The chipset North Bridge is cooled down by a massive passive aluminum heatsink of a pretty common shape. The South Bridge has no cooling whatsoever.
I would like to specifically dwell on the processor cooling AOpen engineers suggest for their i975Xa-YDG mainboard. The thing is that there are no standard desktop coolers for Core Duo and Core Solo processors, because they are primarily targeted for mobile computer systems. Therefore, there is a special cooler with all the necessary retention supplied with the mainboard.
This cooler doesn’t really look impressive. It includes an aluminum heatsink with a square sole 70mm x 70mm and 33 fins 20mm tall. It is topped with a 70mm fan with the maximum rotation speed of 2,000rpm. An indisputable advantage of this cooler is its sufficient efficiency for mobile processors and at the same time quiet operation.
AOpen engineers used the former Socket 478 retention that used to be popular before. As a result, you can easily replace the default cooler shipped with the mainboard in favor of a more efficient one. The only problem that you may face in this case is the fact that Core Duo and Core Solo processors are slightly lower than the standard Socket 478 CPUs and have no integrated heat-spreader.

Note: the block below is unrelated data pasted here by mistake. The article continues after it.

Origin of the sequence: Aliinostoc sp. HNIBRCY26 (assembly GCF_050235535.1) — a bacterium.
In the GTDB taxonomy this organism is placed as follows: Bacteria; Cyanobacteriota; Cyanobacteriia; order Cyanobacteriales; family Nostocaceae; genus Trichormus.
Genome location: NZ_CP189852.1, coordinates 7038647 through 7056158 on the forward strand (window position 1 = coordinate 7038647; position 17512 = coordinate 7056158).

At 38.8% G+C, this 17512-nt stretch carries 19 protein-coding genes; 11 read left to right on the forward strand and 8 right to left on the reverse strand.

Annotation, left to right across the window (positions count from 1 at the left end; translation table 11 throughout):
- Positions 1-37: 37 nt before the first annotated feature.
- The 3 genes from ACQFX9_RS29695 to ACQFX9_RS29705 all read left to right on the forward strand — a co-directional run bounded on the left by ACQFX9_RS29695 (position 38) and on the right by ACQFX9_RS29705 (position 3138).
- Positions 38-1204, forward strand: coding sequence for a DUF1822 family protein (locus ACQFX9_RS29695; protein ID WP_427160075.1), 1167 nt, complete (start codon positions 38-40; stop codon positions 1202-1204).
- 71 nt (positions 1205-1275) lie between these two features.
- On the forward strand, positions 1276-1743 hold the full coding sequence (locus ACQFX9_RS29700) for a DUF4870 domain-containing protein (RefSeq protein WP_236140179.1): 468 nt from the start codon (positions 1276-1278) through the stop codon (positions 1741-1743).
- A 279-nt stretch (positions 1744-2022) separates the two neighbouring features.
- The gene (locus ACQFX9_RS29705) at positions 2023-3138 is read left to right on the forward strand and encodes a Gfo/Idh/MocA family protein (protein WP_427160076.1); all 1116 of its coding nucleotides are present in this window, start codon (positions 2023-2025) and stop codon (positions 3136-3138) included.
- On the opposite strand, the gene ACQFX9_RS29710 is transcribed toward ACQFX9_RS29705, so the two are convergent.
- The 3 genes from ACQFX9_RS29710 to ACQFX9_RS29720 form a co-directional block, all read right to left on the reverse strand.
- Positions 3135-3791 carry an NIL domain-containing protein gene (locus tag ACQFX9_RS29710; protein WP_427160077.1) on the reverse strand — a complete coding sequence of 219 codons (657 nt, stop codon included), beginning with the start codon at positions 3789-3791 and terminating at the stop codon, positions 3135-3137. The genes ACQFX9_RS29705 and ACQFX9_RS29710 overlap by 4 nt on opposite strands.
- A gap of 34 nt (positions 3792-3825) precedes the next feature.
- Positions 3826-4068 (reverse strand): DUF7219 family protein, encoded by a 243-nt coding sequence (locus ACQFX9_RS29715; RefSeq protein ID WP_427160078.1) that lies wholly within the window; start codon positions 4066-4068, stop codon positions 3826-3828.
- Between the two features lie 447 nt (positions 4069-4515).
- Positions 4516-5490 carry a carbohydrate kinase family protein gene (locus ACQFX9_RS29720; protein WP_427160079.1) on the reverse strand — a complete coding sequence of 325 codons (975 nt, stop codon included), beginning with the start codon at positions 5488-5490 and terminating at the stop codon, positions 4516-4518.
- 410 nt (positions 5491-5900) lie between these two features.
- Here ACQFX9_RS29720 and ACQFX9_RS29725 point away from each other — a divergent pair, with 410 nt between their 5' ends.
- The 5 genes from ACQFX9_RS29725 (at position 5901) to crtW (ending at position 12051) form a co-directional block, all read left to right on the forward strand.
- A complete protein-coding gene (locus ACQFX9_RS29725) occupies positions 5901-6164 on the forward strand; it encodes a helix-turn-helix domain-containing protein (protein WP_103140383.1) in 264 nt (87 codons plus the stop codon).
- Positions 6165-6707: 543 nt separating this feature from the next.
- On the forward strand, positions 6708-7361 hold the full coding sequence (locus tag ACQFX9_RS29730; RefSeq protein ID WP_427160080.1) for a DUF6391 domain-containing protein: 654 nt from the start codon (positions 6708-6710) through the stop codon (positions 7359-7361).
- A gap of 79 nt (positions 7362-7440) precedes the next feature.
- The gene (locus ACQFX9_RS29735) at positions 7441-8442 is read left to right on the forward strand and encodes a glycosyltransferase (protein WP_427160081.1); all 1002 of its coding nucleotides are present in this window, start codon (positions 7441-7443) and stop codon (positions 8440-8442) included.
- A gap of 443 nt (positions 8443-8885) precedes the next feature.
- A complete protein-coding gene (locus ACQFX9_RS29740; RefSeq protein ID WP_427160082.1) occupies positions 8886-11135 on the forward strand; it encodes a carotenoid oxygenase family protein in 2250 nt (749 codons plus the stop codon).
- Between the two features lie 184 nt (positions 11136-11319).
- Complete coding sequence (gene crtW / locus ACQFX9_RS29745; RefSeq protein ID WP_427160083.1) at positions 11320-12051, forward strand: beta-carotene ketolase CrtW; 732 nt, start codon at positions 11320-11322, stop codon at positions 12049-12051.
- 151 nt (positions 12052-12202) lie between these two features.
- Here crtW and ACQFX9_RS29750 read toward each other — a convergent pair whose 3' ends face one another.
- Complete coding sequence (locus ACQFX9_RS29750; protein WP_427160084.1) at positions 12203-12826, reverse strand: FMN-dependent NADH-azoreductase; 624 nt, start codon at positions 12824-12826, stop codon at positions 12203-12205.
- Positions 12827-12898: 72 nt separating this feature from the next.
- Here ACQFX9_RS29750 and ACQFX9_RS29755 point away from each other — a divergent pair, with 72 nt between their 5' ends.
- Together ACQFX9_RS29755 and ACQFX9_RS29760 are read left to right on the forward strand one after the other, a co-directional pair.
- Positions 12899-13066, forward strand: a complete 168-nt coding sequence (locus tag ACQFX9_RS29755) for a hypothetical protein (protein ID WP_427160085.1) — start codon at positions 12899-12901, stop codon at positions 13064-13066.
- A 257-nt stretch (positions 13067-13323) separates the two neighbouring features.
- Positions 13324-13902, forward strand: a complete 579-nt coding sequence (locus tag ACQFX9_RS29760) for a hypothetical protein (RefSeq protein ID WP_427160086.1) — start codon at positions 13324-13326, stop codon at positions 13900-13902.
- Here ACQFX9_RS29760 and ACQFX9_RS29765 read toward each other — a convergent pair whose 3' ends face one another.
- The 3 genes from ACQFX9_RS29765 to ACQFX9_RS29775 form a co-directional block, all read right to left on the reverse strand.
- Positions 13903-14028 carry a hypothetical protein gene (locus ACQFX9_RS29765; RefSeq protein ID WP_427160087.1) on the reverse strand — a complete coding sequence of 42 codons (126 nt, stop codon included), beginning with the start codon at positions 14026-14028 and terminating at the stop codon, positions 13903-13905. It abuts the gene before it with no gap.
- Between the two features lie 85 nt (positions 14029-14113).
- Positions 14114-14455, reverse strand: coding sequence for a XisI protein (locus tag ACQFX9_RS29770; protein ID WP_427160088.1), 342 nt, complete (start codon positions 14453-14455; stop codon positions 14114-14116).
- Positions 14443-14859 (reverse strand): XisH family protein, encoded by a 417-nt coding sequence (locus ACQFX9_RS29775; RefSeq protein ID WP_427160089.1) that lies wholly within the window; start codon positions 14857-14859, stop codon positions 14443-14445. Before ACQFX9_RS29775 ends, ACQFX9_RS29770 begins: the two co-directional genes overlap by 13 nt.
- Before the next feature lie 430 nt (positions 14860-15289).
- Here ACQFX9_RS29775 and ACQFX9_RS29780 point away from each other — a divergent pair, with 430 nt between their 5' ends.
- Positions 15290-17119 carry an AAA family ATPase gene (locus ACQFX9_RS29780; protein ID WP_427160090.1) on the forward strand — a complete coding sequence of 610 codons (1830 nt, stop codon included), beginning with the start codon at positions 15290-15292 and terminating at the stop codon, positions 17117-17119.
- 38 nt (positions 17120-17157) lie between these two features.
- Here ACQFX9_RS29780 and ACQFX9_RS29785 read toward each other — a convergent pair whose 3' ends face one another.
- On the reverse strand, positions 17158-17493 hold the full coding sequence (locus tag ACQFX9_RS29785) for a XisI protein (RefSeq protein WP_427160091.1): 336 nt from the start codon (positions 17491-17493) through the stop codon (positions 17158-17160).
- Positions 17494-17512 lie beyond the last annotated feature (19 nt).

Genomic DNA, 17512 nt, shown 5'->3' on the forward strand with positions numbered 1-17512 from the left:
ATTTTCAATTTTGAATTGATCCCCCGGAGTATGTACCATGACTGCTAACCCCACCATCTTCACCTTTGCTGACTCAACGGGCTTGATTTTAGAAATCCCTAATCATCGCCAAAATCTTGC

However, I am sure that you can eliminate this issue with anything available. For example, you can use a standard boxed Pentium 4 Socket 478 cooler on AOpen i975Xa-YDG mainboard is you put a few carton pads under the fastening clips.
Although AOpen doesn’t position its mainboard as a solution for quiet and economical systems, AOpen i975Xa-YDG mainboard supports SpeedStep technology that allows dropping the CPU speed down to 1GHz in idle mode.
Therefore, the awkwardly implemented hardware monitoring of the CPU status leaves a strange impression. While Intel introduced a more precise mechanism for core temperature control using the built-in diode in its new Core Duo and Core Solo processors, AOpen i975Xa-YDG doesn’t use this diode at all. To get the thermal measurements they use the diode beneath the processor socket, which is a truly archaistic method generating huge measuring errors.
In conclusion to our mainboard features discussion i would like to say a few words about the bundle. The mainboard we received for our test session arrived not in its authentic box without any accessories. However, the company representative assured us that the mass mainboards (the existence of which is still quite questionable) also come bundled with an IrDA port and a remote control unit that allows to start and navigate through multimedia applications as well as perform processor overclocking in real time.